Sex and Love Addicts Anonymous (S.L.A.A.)

Fellowship-Wide Services (F.W.S.)

Should Draft Literature be Copyrighted?

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The comments below were given by various members of the Conference Steps, Traditions, and Concepts Committee and do not represent a group conscience of the entire committee. The opinions expressed here are solely that of the person giving them. Take what you like and leave the rest.

The Question

The Question:
1) Should the FWS copyright be attached to draft literature before it is conference approved? I work for a corporation that publishes newspapers. Some columnists write exclusively for the newspaper and sign a contract that they will not publish their articles elsewhere without the permission of the corporation. (my question to the Board was my attempt at this even though I didn’t sign an agreement.) I believe the copyright belongs to the individual until it is Conference approved – that’s why I assumed that if my writing didn’t get approved (I’ve been in this process with the CLC for 5 years) that I would be allowed to take my writing elsewhere (two other individuals did this in the CLC)
2) Intergroup approval vs. Conference approval.
My idea is to take the Step Questions Workbook (my writing only Steps 5-12 and my charts- comparison attached-I would leave Steps 1-4 in the CLC archives where I found them) to Los Angeles Intergroup and see if I could get it LA Intergroup approved – (making it clear that it is not conference approved literature but LA Intergroup approved literature) to sell on our literature table (all proceeds would go to FWS). I would like to also send it to all SLAA Intergroups and see if they vote to approve and make changes -I could send each Intergroup a version with their changes and then maybe some day down the line we could try to get it conference approved. As it stands now, it has caused conflict and confusion at 2 ABMs with a group conscience vote and it failing.

The CSTCC recognizes that this Question would be best answered by a qualified copyright attorney working with FWS staff and/or the BOT, and in keeping with Tradition 8.   However, we feel that the Traditions and Concepts can provide some general guidance to finding a spiritual solution to this Question.  In keeping with that idea, we are providing the following Responses.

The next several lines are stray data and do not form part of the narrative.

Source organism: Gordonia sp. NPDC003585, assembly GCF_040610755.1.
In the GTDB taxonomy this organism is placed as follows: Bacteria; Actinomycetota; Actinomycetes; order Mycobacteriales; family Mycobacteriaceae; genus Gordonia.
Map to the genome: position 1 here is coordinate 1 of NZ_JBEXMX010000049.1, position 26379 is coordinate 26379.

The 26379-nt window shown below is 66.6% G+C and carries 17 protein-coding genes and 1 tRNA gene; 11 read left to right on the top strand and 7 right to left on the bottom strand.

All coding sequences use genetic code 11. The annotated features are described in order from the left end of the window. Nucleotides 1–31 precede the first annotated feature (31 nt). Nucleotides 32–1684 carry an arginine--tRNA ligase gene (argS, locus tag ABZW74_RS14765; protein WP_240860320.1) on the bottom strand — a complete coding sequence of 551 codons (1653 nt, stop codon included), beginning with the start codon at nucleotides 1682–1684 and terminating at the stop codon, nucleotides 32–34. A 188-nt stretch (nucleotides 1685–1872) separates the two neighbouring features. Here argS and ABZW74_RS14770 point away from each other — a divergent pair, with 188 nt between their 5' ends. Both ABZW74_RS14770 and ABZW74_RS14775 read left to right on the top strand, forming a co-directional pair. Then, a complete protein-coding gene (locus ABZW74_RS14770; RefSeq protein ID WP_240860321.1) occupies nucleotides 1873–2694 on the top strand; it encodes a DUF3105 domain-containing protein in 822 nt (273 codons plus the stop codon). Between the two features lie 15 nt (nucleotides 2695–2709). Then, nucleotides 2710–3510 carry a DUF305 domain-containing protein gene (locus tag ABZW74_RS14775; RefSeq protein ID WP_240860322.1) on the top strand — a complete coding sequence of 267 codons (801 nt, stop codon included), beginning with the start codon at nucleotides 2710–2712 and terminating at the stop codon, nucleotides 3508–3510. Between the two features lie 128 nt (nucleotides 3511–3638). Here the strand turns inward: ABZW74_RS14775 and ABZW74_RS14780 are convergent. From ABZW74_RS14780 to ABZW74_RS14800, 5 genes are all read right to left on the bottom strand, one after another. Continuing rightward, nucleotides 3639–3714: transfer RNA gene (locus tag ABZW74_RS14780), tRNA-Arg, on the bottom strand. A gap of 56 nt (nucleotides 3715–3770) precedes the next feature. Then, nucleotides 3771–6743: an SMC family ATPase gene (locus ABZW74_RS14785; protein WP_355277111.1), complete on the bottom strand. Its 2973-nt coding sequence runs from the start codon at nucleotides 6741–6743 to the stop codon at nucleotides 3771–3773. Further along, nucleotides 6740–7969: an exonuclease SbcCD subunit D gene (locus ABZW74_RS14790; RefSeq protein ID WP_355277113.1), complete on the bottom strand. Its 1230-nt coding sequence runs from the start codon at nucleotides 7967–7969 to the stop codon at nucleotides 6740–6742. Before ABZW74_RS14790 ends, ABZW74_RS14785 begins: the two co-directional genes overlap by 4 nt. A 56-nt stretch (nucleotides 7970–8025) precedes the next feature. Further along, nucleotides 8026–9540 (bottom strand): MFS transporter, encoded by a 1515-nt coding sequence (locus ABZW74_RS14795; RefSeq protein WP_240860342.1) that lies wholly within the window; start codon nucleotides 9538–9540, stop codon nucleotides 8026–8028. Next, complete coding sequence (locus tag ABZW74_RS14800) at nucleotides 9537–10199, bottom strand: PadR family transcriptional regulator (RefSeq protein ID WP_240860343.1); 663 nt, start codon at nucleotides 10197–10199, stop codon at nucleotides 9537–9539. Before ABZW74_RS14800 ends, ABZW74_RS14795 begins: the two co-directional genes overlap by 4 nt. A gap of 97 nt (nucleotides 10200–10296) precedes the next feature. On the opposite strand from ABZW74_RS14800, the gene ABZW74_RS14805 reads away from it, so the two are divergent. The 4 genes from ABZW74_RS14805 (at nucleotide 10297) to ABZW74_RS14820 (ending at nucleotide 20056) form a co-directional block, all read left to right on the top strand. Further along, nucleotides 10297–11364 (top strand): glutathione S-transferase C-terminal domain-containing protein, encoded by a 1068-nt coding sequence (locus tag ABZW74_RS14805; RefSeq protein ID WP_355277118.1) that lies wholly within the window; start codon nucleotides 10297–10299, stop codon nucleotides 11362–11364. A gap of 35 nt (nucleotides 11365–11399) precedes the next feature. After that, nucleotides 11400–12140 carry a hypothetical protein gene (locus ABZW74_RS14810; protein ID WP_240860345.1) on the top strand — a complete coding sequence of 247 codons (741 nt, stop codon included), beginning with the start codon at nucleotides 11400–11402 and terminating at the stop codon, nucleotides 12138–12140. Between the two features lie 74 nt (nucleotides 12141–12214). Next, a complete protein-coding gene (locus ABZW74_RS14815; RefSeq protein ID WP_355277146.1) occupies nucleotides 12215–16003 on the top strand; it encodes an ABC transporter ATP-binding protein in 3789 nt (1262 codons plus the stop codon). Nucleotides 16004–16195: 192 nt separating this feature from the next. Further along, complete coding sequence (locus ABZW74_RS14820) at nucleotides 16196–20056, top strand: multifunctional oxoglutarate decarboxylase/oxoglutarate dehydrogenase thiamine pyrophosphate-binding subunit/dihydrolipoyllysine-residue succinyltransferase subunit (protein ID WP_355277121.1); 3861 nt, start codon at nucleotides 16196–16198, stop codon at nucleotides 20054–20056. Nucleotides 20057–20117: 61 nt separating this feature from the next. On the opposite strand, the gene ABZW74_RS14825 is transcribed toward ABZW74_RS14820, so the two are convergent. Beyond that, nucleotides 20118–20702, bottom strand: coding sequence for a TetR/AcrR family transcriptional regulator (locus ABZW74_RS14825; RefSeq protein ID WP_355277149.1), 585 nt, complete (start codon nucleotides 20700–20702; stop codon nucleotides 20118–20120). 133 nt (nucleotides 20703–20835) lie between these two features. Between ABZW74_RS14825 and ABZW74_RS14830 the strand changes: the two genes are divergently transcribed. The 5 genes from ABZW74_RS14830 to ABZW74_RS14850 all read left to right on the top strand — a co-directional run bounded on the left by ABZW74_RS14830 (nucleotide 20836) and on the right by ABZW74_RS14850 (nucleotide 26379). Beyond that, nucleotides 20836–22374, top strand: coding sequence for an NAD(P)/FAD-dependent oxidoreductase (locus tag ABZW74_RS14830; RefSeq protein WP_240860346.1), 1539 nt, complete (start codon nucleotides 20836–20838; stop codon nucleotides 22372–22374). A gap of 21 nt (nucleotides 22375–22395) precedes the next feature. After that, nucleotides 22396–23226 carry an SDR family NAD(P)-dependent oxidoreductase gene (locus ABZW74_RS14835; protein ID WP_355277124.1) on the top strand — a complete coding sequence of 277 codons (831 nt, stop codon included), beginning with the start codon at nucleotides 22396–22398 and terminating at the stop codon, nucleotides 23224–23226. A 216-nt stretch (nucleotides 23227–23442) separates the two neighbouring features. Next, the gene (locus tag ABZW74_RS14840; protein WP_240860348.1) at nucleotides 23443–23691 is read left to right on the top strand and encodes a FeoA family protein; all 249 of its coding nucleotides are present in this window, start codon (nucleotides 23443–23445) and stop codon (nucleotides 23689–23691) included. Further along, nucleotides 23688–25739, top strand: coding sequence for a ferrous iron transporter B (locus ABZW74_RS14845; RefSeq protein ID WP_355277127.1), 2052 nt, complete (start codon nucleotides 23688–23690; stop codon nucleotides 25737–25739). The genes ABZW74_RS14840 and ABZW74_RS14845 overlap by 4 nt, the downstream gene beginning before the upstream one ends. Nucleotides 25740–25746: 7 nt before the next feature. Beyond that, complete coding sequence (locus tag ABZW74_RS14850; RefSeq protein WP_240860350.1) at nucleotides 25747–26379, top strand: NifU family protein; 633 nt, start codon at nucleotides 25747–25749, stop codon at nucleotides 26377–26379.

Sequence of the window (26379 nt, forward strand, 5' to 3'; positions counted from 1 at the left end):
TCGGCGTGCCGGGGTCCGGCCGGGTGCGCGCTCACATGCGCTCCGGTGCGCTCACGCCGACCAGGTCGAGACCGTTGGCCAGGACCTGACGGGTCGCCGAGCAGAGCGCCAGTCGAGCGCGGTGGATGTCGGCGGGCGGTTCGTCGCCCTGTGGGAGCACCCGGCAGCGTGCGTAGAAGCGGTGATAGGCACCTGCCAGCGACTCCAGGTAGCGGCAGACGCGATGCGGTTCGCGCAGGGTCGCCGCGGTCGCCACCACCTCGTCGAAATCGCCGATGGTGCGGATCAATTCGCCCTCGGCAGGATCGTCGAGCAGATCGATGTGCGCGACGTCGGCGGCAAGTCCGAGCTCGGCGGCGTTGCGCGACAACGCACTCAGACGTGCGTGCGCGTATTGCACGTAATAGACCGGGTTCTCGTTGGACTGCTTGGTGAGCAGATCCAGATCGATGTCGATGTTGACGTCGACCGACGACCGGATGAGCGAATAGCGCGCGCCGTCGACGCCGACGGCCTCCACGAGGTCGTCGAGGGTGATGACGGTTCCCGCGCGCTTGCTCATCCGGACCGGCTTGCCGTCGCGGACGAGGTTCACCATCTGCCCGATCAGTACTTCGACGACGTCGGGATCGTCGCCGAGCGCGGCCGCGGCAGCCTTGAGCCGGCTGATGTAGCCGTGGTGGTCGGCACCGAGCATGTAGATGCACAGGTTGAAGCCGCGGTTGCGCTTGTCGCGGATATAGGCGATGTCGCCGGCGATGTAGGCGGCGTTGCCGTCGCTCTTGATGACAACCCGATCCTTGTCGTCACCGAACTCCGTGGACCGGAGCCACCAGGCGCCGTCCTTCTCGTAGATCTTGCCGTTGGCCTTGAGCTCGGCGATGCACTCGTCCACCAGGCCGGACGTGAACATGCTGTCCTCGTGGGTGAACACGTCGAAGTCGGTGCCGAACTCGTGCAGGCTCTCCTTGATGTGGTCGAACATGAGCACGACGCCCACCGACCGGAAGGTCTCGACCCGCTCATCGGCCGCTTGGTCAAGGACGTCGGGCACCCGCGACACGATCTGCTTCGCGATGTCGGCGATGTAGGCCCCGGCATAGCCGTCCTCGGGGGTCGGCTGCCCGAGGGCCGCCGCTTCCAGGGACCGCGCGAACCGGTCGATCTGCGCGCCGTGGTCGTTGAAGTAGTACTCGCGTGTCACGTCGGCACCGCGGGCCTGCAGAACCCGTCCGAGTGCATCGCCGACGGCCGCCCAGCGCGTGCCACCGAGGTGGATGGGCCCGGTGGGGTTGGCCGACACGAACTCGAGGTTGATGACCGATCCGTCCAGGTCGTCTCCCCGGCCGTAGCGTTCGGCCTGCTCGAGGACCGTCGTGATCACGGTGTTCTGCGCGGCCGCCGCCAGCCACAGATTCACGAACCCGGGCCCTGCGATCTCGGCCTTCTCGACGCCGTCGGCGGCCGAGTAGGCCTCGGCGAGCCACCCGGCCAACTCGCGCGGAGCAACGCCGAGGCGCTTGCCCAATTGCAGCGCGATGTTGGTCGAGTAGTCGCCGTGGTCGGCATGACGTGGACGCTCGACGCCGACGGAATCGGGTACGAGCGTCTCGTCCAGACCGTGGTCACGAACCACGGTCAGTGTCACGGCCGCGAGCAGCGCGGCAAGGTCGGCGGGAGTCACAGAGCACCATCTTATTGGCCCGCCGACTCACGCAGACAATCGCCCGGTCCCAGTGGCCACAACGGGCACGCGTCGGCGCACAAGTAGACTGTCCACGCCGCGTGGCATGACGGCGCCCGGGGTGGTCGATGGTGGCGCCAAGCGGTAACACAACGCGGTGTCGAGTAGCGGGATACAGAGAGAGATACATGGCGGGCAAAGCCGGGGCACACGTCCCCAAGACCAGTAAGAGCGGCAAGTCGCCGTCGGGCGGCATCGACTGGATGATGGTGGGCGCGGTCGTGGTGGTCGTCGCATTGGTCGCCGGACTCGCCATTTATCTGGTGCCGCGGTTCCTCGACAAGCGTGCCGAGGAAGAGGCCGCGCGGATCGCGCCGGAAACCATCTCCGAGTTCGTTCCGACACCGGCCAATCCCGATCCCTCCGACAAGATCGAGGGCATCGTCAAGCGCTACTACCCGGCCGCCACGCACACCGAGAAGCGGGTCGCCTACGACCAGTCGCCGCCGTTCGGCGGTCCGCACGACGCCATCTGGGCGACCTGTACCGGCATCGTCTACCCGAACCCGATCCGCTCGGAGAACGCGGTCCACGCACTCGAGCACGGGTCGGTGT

Response #1:
2.) I thought we were consistent in requiring the entire Fellowship Conference to approve any literature. On the other hand, her sending it to different IGs to review and discuss might be a good way to facilitate its finishing. It would be good to have an approved SLAA 12- Step Workbook.
Response #2:
Question 1:
Perhaps our process should be refined. A copyright © notice really needs to be included in any writing done for the Fellowship. The default should be © FWS. However, if an individual requests that the piece indicate that they personally control the copyright, I dont see why we shouldn’t grant it to them at the beginning of the process. The writer would need to be aware of probable lack of anonymity.  Two issues: 1) if the piece is accepted by the ABM, but then the author wants some payment or the author pulls the piece for another reason, we’ve wasted a lot of time. Keeping the copyright with FWS means it is publishable or not based on FWS decision, not external factors. However, 2) if FWS decides not to publish the piece, the piece could be lost in the FWS system and never get published. The author would need to go through the difficulty of regaining the copyright. It seems right and fairly easy to codify that any literature not accepted for publication by FWS would have its copyright reverted to the author.

However, much of the writing for FWS is not done by a single author. It is often a group effort with no clear copyright owner other than FWS. The effort to sort out such issues would be in my opinion burdensome for our Fellowship.

Question 2: